Court case exposes violence in Wild Coast mining dispute

Protest against Xolobeni mining in September 2015.
By Mary-Anne Gontsana    

Four men accused of assaulting residents of the Amadiba coastal area were released on R2,000 bail each yesterday at the Mbizana Magistrates’ Court.

Xolile Dimane, 25, Thembile Ndovela and Mzukwana Mbele, both 32, and Simthandile Bhele, 31, were accused of being part of a group armed with pangas, knobkerries and firearms, who attacked five rural residents on 29 December 2015.

The victims of the attack are opposed to government plans to award mining rights over their ancestral lands to Australian mining entrepreneur Mark Caruso and his local BEE partners, Zamile David Qunya and Maxwell Boqwana.

The mining project is known as Xolobeni Mineral Sands and is located in Xolobeni on the Wild Coast. (See map below.)

According to the Amadiba Crisis Committee (ACC), an organisation opposed to the mining of the Xolobeni mineral sands, the conflict started on 21 December 2015, after “the mining gangsters” had fired shots toward the house of Headwoman Cynthia Duduzile Baleni from a moving car. The ACC held a meeting several days later where residents were attacked on the way from the meeting.

According to ACC member, Mzamo Dlamini, five residents were injured, three of whom required medical treatment, one for a broken leg sustained after falling while running from an attacker. Two others sustained blows to the head from bush knives and knobkerries.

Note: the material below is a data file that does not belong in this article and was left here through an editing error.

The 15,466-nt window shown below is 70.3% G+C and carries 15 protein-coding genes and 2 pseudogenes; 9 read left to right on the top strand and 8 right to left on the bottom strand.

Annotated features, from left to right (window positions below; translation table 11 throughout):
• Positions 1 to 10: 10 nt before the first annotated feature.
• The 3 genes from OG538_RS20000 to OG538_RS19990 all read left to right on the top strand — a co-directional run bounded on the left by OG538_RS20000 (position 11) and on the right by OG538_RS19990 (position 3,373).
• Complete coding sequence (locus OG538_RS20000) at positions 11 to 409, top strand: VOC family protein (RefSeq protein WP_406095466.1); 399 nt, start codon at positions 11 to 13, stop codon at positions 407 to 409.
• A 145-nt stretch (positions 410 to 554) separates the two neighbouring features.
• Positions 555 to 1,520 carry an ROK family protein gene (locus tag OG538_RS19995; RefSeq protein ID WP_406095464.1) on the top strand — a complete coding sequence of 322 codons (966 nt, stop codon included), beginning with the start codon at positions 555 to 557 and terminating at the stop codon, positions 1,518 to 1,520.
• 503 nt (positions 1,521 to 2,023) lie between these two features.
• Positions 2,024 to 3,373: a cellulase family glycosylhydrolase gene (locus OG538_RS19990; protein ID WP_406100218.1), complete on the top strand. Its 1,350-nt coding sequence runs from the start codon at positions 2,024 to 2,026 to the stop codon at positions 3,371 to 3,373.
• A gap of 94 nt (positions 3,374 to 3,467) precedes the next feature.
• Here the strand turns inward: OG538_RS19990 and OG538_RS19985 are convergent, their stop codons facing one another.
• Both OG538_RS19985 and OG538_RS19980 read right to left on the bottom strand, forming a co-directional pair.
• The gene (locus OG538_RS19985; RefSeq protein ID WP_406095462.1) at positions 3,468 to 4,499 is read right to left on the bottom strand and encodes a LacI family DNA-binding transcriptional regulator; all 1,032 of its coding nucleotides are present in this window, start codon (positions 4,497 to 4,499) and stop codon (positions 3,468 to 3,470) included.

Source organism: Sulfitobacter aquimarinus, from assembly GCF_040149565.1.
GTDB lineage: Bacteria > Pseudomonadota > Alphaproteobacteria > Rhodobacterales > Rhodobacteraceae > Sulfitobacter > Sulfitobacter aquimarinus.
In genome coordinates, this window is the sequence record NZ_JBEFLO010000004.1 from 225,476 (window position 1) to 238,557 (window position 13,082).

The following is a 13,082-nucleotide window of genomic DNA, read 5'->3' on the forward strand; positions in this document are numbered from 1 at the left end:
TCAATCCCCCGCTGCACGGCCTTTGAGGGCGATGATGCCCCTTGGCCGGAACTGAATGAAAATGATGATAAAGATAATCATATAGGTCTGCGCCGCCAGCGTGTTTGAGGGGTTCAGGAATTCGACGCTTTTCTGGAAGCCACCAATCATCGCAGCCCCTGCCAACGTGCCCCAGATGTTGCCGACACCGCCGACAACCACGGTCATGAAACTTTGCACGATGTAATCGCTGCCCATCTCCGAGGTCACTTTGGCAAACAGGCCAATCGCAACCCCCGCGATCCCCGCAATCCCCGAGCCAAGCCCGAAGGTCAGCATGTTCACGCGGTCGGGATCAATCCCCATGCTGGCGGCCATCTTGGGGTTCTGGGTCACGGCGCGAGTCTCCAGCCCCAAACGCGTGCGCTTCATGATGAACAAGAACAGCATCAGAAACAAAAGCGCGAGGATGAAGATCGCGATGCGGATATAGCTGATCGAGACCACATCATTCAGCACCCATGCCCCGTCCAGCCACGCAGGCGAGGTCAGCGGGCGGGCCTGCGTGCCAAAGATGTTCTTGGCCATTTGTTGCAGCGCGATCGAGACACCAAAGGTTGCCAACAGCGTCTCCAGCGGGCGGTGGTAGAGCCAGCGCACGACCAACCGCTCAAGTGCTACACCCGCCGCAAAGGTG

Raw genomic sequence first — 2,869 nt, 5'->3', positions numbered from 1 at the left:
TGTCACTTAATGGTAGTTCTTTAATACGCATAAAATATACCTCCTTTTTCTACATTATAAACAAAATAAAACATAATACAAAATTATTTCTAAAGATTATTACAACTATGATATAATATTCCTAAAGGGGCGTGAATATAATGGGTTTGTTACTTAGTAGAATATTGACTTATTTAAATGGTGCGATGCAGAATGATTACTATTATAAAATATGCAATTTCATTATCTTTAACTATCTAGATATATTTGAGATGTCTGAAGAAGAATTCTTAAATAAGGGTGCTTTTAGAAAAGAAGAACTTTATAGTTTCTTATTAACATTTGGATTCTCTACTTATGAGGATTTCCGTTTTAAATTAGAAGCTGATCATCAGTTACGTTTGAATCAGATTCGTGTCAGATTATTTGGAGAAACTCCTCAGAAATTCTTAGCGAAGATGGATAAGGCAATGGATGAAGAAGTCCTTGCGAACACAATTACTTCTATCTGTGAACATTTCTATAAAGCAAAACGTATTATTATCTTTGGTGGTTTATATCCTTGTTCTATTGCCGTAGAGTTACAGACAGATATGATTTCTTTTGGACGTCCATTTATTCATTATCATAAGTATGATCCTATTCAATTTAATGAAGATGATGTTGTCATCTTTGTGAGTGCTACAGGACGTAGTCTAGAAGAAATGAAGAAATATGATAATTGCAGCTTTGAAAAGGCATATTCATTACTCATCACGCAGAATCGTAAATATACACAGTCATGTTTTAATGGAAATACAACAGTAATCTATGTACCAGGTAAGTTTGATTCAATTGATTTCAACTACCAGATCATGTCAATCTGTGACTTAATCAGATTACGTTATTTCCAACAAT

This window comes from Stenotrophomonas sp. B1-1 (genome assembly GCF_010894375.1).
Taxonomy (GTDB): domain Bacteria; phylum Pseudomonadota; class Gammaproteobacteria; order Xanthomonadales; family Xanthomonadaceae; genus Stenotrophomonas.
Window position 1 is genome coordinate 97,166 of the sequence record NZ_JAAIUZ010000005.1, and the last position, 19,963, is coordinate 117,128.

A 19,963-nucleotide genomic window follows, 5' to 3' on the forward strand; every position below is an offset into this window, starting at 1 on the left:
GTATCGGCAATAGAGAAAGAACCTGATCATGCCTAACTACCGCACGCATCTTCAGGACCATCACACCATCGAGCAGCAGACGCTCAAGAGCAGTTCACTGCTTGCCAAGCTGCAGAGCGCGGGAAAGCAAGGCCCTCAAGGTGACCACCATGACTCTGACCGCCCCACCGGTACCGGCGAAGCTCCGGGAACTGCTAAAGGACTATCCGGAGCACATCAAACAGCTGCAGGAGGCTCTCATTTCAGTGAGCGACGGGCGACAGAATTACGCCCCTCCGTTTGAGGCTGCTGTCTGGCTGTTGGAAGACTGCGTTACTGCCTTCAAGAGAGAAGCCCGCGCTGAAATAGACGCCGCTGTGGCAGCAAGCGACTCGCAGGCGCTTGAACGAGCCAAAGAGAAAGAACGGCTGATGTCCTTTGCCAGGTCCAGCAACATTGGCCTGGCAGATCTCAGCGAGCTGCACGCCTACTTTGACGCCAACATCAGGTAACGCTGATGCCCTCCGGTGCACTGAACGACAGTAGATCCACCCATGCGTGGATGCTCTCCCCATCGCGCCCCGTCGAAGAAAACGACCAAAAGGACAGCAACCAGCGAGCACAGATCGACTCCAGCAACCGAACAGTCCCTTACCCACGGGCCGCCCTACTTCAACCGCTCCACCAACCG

“There were 12 attackers in total,  but police managed to identify six people. Only four of those were arrested,” said Dlamini.

A previous attempt by Qunya and Lunga Baleni, the director of Xolco, Mineral Commodities’ BEE partner in the Xolobeni mining project, to bail out the four on 31 December was unsuccessful.

On 4 January about 70 residents gathered to watch the bail hearing. The state opposed bail, concerned that several witness statements testified to the perpetrators pointing firearms at the victims. The state argued that until the firearms have been found and confiscated, bail should not be awarded.

Lawyers for the accused argued that the bail hearing should be transferred to Umtata, arguing that the rights of the accused would be prejudiced because “the Mbizana court was unduly influenced by anti-mining sentiment”.

After the four men were released on bail, Dlamini said, “It is disappointing that they have been released. In the interest of the community, they should have stayed inside. These people had firearms, which most likely are unlicensed, firearms that have not been  found by police. The police only found a gun cartridge on the scene. The rest of the attackers have not been found yet. We will be holding a community meeting next week to discuss this outcome.” [Another source informed GroundUp that he police found several cartridges.]

Xolco chairperson, Christopher Ngcwele, said he heard about the release of the accused and believed that they never attacked anyone. Instead, he says, the accused are the ones that were attacked. He said they supported the mining project 100 percent and so did the ACC back in 2002 but because of village politics, the ACC is now opposed to it.

Correction: The article has been edited after publication to an inconsistency in the dates on which the described events took place.


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